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US governor says NYPD spying ignored 9/11 lessons
US governor: NY police ignored 9/11 lessons in spying on area Muslims
By The Associated Press

TRENTON, New Jersey (AP) ' The New York Police Department ignored one of the key lessons of the Sept. 11 attacks by not sharing information with New Jersey law enforcement agencies when it conducted secret surveillance of Muslim communities, Gov. Chris Christie said Thursday.

The Republican governor's comments were his harshest criticism yet of the NYPD's secret surveillance of Muslims in New Jersey's largest city and elsewhere. He said the department had a "masters of the universe" mentality."

At a briefing Thursday, the governor would say whether he thought civil rights were violated, saying that was not his job.

The governor said it can be dangerous if law enforcement agencies don't share information.

On Thursday, New York Mayor Michael Bloomberg's office declined to comment on Christie's statements. The NYPD didn't respond to a request for comment Thursday.

Christie's comments drew praise from at least one Muslim leader in New Jersey, Aref Assaf, head of the American Arab Forum.

"I'm so gratified. I'm honored to be a resident of the state of New Jersey under his leadership," Assaf said. "He doesn't mince words; he was unambiguous about the incursion of the NYPD into our state without proper protocols."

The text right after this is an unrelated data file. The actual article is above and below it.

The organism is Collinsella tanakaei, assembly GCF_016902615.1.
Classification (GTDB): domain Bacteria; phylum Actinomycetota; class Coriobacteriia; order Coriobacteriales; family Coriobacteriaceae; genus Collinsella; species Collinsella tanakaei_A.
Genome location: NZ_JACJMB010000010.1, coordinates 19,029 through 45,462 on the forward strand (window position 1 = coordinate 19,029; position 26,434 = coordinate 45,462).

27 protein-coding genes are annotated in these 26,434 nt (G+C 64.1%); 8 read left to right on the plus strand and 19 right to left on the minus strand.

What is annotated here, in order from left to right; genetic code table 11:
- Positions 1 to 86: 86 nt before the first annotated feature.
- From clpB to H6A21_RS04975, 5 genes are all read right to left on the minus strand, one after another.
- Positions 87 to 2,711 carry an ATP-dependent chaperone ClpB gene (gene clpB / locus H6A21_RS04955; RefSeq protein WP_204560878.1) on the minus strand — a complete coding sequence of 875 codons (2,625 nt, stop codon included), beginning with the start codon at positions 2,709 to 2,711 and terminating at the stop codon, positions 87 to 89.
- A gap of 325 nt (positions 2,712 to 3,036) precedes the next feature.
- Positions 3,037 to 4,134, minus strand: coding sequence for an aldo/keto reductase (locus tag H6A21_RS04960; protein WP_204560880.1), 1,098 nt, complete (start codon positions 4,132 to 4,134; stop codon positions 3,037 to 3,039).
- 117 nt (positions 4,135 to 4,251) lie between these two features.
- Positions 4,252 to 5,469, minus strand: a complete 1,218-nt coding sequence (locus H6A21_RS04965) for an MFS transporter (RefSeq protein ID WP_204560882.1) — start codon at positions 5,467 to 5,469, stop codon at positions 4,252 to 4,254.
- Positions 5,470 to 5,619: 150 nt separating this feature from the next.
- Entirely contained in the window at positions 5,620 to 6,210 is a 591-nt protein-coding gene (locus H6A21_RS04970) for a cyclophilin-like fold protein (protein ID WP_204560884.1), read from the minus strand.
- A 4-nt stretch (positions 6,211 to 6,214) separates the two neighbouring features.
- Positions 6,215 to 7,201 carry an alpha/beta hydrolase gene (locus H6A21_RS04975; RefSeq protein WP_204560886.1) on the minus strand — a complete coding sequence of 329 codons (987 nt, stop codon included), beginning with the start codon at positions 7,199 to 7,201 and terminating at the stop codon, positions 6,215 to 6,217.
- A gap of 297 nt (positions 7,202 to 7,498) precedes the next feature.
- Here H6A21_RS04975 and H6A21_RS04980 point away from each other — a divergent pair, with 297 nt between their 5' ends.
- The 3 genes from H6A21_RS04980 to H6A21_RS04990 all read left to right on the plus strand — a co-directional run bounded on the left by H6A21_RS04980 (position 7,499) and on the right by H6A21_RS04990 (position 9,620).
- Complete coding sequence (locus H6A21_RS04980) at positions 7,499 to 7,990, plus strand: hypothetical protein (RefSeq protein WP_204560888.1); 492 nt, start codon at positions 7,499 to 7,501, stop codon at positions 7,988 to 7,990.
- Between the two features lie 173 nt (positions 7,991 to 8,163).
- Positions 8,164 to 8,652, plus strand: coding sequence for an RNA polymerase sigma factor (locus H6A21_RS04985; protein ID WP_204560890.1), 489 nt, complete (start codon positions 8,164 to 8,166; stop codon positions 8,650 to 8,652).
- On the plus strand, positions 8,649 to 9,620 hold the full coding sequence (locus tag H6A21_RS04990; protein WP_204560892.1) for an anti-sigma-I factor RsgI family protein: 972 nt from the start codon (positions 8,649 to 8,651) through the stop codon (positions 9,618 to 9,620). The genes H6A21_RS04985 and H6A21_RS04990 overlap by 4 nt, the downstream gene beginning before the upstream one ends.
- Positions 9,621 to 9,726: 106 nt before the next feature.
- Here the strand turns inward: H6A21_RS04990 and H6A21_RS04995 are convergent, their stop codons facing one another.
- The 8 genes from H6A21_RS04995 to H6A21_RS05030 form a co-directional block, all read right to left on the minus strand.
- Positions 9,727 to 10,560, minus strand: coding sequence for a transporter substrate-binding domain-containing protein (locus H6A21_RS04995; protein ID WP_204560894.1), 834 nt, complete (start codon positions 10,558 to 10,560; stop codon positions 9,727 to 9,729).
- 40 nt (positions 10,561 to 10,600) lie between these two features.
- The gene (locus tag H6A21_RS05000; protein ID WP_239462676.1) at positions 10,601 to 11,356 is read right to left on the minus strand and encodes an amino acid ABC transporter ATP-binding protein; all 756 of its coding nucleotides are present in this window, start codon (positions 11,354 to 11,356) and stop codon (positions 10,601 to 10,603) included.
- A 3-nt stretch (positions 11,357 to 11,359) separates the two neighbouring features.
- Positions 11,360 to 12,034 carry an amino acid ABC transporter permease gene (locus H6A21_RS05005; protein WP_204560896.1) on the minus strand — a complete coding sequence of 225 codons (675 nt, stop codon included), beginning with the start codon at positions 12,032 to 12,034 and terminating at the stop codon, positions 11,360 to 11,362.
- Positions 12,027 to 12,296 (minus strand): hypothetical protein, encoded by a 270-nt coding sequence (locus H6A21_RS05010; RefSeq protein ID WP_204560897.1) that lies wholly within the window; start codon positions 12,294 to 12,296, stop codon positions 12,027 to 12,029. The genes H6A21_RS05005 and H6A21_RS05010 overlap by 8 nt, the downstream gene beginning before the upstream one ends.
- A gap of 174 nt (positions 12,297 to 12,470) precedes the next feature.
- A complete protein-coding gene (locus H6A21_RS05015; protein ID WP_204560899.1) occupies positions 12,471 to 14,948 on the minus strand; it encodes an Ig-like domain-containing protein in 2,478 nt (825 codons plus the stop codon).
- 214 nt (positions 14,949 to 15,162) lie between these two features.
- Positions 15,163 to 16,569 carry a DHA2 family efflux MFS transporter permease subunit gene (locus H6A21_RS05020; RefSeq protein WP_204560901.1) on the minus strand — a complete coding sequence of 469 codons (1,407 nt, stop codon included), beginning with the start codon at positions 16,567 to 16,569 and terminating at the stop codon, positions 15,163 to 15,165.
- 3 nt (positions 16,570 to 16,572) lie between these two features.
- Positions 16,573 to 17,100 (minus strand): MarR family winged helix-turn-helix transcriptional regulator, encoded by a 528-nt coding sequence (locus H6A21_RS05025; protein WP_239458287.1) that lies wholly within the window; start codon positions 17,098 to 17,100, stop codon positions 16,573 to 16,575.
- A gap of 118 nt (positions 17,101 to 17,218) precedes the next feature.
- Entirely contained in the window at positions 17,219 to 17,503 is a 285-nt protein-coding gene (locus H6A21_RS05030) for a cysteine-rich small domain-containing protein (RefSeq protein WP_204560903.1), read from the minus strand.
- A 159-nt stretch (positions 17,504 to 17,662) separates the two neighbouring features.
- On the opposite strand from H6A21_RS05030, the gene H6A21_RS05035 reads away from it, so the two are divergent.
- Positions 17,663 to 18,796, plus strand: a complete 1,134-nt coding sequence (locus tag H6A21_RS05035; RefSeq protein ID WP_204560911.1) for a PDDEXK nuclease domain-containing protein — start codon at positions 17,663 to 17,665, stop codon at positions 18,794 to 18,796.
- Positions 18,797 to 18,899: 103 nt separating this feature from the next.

Christie's remarks came in response to a series of stories by The Associated Press that detailed the monitoring or recommended surveillance of Muslims in New York and surrounding states, including New Jersey and Connecticut, by the NYPD. The AP also revealed that the NYPD secretly monitored the daily activities of Muslim college student groups across the Northeast.

Civil rights groups on Thursday joined widening calls for an investigation. The Justice Department said this week it was just starting a review, months after first getting complaints about NYPD surveillance of entire Muslim neighborhoods.

The American Civil Liberties Unions of Connecticut and Pennsylvania are seeking investigations on NYPD practices in those states, including at Yale University and the University of Pennsylvania. An NYPD report also described surveillance in 2007 in Newark, New Jersey, on which Christie said he doesn't recall being briefed even though he was then the U.S. attorney for the state.

Christie said he didn't know whether the surveillance program was "born out of arrogance, or out of paranoia, or out of both."

"My concern is this kind of affectation that the NYPD seems to have that they are the masters of the universe," the governor said.

The NYPD said that it informed Newark officials and that a liaison was assigned and that Newark police were briefed before and afterward. New York City officials have been unapologetic.


Associated Press writers Beth DeFalco in Trenton, Samantha Gross and Colleen Long in New York, and Samantha Henry in Newark contributed to this report.

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